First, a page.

08 May / Dunbar [Hogarth Shakespeare] by Edward St. Aubyn [in Library Journal]
Narrator Henry Goodman self-righteously sputters, resignedly accepts, viciously plots, frantically searches, and plays especially well the Fool – all in the service of expertly, effortlessly voicing the latest in the Bard-updated-by-famous-contemporary-authors “Hogarth Shakespeare” series.
In Edward St. Aubyn’s (Patrick Melrose series) wickedly compelling, guiltily provocative adaptation, King Lear becomes media mogul octogenarian billionaire Henry Dunbar, who’s trapped in a Lakes District sanatorium with alcoholic comedian Peter as his closest company. His two older daughters have seduced Dunbar’s personal physician – with sadistic sex, multiple millions, and outright terror – into mentally incapacitating their father and falsely having him committed to make way for their hostile sororal takeover.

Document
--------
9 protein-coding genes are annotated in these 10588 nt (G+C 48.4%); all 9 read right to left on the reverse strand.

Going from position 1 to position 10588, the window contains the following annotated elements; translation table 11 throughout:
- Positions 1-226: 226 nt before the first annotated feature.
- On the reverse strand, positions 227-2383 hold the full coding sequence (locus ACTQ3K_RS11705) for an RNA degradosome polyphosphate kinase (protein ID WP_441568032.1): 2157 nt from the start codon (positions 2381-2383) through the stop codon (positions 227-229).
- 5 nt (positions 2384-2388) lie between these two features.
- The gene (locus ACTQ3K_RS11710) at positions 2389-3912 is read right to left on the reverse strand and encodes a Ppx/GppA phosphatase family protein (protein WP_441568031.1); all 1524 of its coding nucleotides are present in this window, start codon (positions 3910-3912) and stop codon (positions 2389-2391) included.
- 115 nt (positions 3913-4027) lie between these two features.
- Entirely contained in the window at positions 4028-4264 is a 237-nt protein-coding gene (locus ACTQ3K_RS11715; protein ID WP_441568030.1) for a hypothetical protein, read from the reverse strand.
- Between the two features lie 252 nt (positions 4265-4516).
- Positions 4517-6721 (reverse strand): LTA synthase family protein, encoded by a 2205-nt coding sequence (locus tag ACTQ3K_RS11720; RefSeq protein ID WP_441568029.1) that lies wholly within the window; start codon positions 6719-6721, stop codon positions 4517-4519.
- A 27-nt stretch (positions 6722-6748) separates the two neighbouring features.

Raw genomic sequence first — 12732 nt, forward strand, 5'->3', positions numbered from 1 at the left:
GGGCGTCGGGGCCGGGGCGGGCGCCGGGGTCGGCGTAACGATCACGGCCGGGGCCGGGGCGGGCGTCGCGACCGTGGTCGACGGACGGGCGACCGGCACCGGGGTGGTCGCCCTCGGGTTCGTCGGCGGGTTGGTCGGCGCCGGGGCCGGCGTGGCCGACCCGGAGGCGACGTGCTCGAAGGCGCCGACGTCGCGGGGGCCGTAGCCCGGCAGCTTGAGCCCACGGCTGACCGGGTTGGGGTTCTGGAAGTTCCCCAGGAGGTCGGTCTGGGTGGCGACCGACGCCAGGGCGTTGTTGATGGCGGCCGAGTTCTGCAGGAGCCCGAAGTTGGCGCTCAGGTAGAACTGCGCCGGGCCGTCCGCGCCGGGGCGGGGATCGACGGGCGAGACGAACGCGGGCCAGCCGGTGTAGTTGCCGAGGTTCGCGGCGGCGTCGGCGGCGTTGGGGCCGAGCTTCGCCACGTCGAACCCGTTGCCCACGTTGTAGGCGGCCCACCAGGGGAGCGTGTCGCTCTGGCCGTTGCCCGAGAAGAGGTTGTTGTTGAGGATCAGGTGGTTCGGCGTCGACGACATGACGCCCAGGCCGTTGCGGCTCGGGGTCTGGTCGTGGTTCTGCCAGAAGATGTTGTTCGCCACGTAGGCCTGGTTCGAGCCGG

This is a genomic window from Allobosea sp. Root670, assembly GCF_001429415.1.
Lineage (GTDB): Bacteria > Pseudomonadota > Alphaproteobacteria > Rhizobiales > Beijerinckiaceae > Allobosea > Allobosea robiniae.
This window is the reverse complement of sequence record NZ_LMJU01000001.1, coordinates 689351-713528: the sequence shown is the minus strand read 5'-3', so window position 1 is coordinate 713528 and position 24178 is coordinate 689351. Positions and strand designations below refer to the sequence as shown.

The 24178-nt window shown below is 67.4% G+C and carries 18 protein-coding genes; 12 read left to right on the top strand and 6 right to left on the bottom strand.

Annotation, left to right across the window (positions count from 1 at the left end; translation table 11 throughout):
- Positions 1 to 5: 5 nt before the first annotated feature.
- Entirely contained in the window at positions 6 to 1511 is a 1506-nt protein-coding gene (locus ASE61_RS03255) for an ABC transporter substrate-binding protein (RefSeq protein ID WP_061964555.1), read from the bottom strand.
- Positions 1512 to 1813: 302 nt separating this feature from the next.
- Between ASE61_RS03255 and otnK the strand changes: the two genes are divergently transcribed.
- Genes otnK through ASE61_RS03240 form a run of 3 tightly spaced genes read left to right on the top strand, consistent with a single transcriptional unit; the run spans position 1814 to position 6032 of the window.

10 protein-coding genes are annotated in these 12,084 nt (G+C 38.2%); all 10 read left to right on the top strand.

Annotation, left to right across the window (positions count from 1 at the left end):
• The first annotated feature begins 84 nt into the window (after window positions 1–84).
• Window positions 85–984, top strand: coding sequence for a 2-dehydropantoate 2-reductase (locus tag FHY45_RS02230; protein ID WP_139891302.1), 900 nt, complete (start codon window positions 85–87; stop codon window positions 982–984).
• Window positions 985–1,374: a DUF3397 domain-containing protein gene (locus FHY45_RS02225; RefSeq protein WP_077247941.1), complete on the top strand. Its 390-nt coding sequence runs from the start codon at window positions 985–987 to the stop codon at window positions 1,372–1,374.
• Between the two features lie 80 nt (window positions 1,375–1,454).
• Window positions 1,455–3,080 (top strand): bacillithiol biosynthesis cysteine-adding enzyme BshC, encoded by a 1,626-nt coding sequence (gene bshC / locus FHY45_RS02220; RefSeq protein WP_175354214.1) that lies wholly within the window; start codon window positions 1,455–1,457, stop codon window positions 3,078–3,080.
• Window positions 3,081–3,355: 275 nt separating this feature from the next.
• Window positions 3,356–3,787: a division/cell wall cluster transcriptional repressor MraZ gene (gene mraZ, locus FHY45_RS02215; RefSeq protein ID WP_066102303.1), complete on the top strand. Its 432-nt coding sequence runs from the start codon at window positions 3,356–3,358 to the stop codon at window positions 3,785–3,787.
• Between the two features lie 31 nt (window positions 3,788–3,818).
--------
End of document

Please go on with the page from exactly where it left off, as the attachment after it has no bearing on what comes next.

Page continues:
Dunbar escapes with Peter’s help but blindly wanders until he’s rescued by youngest daughter Florence, whom he once disinherited for refusing to be bullied into joining his rampaging empire.
Goodman’s expansive range showcases multi-generational dysfunction to create an aural masterpiece that surely does the good Bard proud.
Verdict: Libraries already attuned to the “Hogarth Shakespeare” will undoubtedly choose to continue to grow the series in all formats; others not yet committed might begin by investing in St. Aubyn’s irascible, irresistible megalomaniac.